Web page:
did
in a car.”

“We
almost
did it in a car.”

“Yes. Almost.”

He leaned across the gearshift and kissed me. His hand slid under my T-shirt and found my breast. His touch was warm and gentle. The first kiss was soft. The second kiss was pure passion. He unsnapped my bra, and his phone rang. We both froze. The phone kept ringing. Morelli yanked the phone out of his pocket and threw it out the window. The ringing stopped for a moment and then resumed.

“Probably you should answer it,” I said. “It sounds official.”

Morelli got out of the car and retrieved his phone. He had a short conversation and got back into the car.

“Well?” I asked.

“That was dispatch. Some woman claims she was chased out of her house by a zombie.”

“Is this for real? Are you sure you aren't being punked?”

Morelli shrugged and rolled the engine over. “I'll know when I get there. She's on Surrey Street. That's two blocks from the Morley Street cemetery . . . the epicenter of zombie activity.”

“I feel like I'm in a
Ghostbusters
movie.”

“Yeah, this is a ten on the weird-o-meter. I find myself feeling nostalgic for the good old days when I was sticking to blood-soaked floors, investigating gang killings.”

“After you talk to her, are you going to come home?”

“Yep.”

“And then?”

“And then I'm going to make you happy,” Morelli said.

“You're going to give me a back rub?”

“I'm going to rub every square inch of you.”

Oh boy.

• • •

Morelli left me at his house and drove away. I didn't expect him to return anytime soon. He'd interview the woman and then get stuck at the station doing paperwork. I went to the kitchen and got a soda out of the fridge. I turned and bumped into Diesel.

“Jeez Louise,” I said. “What the heck?”

“How's it going?” Diesel asked.

When I found my voice, it was an octave higher than normal. “What are you doing here?”

“Thought I'd stop in to say hello.”

“You can't just pop into Morelli's house.”

“Sure, I can. It's easy. His locks are crap.” Diesel looked in the fridge. “There's nothing to eat in here.”

“I gave the leftovers to Ethel.”

“The snake? How's she doing?”

“She's doing okay.”

Diesel looked in the cupboard and found a bag of pretzels. He helped himself to a beer and ate the pretzels.

“I like the pool table in the dining room,” he said. “Nice touch.”

“Where have you been?”

“Working. Looking for a guy.”

“All day and night?”

“Whatever it takes,” Diesel said, offering the pretzels to me.

I took a handful and got myself a beer. “Were you looking for him in the Morley Street cemetery?”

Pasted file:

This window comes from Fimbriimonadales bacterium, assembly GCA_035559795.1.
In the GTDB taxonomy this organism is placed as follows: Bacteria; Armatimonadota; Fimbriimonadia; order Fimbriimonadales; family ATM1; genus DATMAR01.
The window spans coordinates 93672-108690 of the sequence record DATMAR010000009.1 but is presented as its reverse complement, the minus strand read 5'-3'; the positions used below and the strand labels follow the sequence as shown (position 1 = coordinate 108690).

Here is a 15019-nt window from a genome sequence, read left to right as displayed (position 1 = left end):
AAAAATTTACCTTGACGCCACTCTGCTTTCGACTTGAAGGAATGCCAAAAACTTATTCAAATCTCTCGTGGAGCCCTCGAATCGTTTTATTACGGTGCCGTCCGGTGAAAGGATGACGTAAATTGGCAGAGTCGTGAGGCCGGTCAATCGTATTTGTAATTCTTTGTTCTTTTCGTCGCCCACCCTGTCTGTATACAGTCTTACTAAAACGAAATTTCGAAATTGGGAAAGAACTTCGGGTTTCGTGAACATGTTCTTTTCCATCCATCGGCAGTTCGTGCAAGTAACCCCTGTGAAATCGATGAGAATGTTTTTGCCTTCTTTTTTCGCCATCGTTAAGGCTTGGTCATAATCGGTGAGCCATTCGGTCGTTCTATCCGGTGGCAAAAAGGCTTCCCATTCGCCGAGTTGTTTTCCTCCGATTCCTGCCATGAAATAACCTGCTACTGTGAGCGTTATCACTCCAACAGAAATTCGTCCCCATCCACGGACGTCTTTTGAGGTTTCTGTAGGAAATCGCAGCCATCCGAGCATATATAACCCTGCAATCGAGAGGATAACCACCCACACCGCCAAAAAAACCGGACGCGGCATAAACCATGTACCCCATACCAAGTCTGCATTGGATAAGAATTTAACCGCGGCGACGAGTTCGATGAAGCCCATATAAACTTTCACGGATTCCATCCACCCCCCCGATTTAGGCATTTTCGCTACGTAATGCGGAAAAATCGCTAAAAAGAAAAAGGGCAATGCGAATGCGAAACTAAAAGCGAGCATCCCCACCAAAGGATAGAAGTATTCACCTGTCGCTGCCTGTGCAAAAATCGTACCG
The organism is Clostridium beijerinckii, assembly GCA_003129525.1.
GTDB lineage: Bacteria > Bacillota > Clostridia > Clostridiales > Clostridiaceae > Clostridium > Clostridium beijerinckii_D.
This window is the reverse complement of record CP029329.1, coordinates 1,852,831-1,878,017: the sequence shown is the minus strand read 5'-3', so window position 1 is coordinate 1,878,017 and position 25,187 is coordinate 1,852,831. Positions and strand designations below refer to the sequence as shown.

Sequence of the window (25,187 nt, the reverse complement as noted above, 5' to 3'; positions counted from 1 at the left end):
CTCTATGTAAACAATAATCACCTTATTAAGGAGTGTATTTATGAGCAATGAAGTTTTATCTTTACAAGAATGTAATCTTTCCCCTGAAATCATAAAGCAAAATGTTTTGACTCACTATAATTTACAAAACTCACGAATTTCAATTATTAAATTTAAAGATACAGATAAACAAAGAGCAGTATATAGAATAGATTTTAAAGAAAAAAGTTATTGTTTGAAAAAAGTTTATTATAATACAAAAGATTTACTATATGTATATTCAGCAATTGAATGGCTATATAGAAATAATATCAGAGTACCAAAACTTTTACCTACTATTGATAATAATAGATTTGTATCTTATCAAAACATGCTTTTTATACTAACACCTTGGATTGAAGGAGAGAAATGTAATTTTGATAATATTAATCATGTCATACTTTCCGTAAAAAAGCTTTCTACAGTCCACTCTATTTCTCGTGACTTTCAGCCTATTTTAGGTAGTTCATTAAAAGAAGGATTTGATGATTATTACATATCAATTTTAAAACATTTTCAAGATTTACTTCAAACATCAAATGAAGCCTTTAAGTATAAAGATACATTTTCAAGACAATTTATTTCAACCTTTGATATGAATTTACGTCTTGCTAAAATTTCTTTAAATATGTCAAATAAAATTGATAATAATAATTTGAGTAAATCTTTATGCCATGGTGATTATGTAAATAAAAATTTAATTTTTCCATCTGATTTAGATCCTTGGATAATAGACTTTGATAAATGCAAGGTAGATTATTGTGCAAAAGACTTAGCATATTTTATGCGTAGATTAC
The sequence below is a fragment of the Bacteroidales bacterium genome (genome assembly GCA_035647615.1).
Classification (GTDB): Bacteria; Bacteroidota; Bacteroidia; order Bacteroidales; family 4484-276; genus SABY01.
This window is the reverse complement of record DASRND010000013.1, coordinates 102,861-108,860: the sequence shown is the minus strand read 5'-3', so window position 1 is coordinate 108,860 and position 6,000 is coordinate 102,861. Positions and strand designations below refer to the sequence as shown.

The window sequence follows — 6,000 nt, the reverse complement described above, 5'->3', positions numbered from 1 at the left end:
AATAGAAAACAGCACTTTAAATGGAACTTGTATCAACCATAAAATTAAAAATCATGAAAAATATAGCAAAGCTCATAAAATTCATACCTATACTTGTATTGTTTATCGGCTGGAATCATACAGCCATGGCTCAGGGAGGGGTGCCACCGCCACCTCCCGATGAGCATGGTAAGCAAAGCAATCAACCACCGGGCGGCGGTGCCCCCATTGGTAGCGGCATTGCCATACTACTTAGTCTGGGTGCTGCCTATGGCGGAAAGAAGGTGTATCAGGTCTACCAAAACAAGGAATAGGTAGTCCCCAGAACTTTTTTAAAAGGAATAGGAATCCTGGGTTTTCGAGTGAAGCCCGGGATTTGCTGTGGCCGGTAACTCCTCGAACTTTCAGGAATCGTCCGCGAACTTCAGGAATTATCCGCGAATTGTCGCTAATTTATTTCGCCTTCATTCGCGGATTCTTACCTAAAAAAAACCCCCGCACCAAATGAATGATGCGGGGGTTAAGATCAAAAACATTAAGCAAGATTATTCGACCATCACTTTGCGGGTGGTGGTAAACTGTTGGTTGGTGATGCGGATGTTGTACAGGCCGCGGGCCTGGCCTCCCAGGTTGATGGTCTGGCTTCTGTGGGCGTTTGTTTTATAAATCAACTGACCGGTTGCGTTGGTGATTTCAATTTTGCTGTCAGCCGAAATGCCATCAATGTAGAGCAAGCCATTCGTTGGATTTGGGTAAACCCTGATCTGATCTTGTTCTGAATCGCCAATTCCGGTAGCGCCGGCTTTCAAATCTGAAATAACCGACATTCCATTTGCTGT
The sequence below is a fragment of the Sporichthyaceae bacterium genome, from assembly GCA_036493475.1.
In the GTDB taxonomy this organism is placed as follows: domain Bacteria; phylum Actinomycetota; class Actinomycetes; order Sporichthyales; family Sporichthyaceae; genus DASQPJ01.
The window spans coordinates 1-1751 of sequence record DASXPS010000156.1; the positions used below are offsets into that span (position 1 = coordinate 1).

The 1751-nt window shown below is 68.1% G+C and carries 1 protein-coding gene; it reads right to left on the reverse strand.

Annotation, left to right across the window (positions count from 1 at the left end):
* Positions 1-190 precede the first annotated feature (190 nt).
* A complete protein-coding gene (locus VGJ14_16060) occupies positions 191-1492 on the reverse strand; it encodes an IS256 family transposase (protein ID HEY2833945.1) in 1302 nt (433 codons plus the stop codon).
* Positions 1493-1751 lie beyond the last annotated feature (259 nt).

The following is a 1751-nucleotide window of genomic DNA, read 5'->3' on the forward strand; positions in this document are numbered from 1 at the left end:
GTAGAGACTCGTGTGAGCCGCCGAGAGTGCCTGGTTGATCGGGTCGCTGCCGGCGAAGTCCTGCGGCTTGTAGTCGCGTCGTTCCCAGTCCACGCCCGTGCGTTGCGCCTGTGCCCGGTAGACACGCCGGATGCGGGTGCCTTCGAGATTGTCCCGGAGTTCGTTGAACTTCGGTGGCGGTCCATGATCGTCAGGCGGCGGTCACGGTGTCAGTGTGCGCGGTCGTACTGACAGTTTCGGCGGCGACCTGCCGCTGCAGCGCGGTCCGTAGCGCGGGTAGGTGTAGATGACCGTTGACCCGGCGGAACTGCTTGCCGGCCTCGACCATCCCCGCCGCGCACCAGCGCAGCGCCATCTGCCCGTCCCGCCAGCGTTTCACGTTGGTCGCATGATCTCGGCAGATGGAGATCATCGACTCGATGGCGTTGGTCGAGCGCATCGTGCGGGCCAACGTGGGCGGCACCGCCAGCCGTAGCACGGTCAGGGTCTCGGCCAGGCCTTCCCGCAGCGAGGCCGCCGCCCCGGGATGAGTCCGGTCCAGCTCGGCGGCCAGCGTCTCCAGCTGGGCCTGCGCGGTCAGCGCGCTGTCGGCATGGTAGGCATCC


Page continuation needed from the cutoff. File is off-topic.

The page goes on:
“Yeah. No luck.”

“Don't suppose you want to tell me about it?”

“Not much to tell,” Diesel said. “He's sort of a new age zombie.”

“For real?”

Diesel shrugged. “As real as a zombie could get.”

“The police have a video of you in the cemetery. It was taken by one of my FTAs. Zero Slick.”

“Little guy? Brown ponytail?”

“Yes. He's disappeared.”

“How'd they get the video if he disappeared?”

“He left his GoPro behind. Don't suppose you know where I can find him?”

“No. Maybe he's hanging with the zombies.”

“Do you believe in zombies?”

“Honey pie, I believe in almost everything. Simplifies a lot of shit.”

“You were there when the zombies attacked Slick,” I said. “Why didn't you stop them?”

“They didn't attack him when I was there. I was tracking my target, and I passed a couple locals, but I didn't see any zombies.”

“Their eyes were glowing in the video.”

“Almost all eyes glow in infrared. There was probably a time lapse between frames that you didn't notice.”

I grabbed another handful of pretzels. It was possible. Maybe.

“I thought you were supposed to be this super tracker,” I said. “Why can't you find your guy?”

“He has his own skill set.”

“Could you find Slick?”

“Slick isn't my problem.”

“Yes, but he's
my
problem. And I could use some help.”

Diesel grinned. “Maybe we could make a deal.”

Omigod, another deal! Isn't it enough I have to sleep with Ranger? Okay, let's get real. I want to sleep with both these men. I mean, who wouldn't? Damnation. I was going straight to hell.

“What did you have in mind?” I asked.

“If I find him for you, I get to see you naked.”

“That's it?”

“Should I have asked for more?”

“No!”

“I figure once you're naked . . . who knows.”

I squinched my eyes closed and smacked myself in the forehead.
“Unh!”

“Is that a yes?”

“No! It would feel icky to get naked and have you look at me.”

“Okay, so how about strip poker?”

“No way. I've seen you play poker.”

“You pick a game.”

“Old Maid.”

“Works for me. Let's go.”

“Now?”

“Do you have something better to do?”

I followed him to the door. “Do you have a car? Do you know where to look?”

“Yes and no. Here's the way it works. You tell me where you want to look. We go there and walk around, and if he's there I'll probably know.”


I
could do that.”

“Yeah, but I can do it better. Where do you want to look?”

“His parents' house. The cemetery. The woods around Diggery's double-wide.”

We stepped outside, I locked the door, and looked at the car parked behind Big Blue. It was a red Ferrari.

“That's your car?” I asked.

“It was available. I take what they give me.”

“‘They'?”

“My handlers.”

I stared at him. “Who
are
you?”

“Diesel,” he said. “Just Diesel.”

“And that's another thing. Don't you have a last name?”

“It's Diesel, so you see the problem.”

“You're Diesel Diesel?”

“My parents had a sense of humor not shared by the rest of the family. On the bright side, I have a cousin named Gerewulf Grimoire, so I suppose I should be happy.”

He put his hand on the small of my back and moved me forward. I slid into the Ferrari and buckled up.

“Where would you like to go first?” he asked, settling behind the wheel.

Slick's parents were a long shot, and Morelli was most likely still in the vicinity of Morley Street, so I went with Diggery's woods.

Diesel drove down the single-lane road without looking side to side. He said it distracted from his radar. If anyone else said this I'd roll my eyes, but this was Diesel and what the heck, maybe he really had radar.

We parked in Diggery's yard at the end of the road and got out of the car. We stood very still and listened.

“Well?” I asked Diesel.

“It's quiet here. It's like it's not even Trenton. Wouldn't be half bad if it had some palm trees and a beach.”

“There are a bunch of abandoned shelters tucked away in the woods. Cars, storage sheds, houses, tents. We could do a search
of the area and see if any of these places are being used by . . . um, you-know-whats.”

“Zombies?”

“Yes.”

I wouldn't search the woods on my own. I'm not that brave, and I know my limitations. Even with Diesel I wasn't entirely comfortable snooping around. I'd been chased by dogs, and my car had been attacked by a zombie in Diggery's woods. And to make matters worse, I was operating without a pack of wieners.

“The road isn't that long,” Diesel said. “A couple miles. We can walk down it and check out possible zombie dens.”

“What will we do if we find zombies?”

“We'll ask them if they've seen Slick.”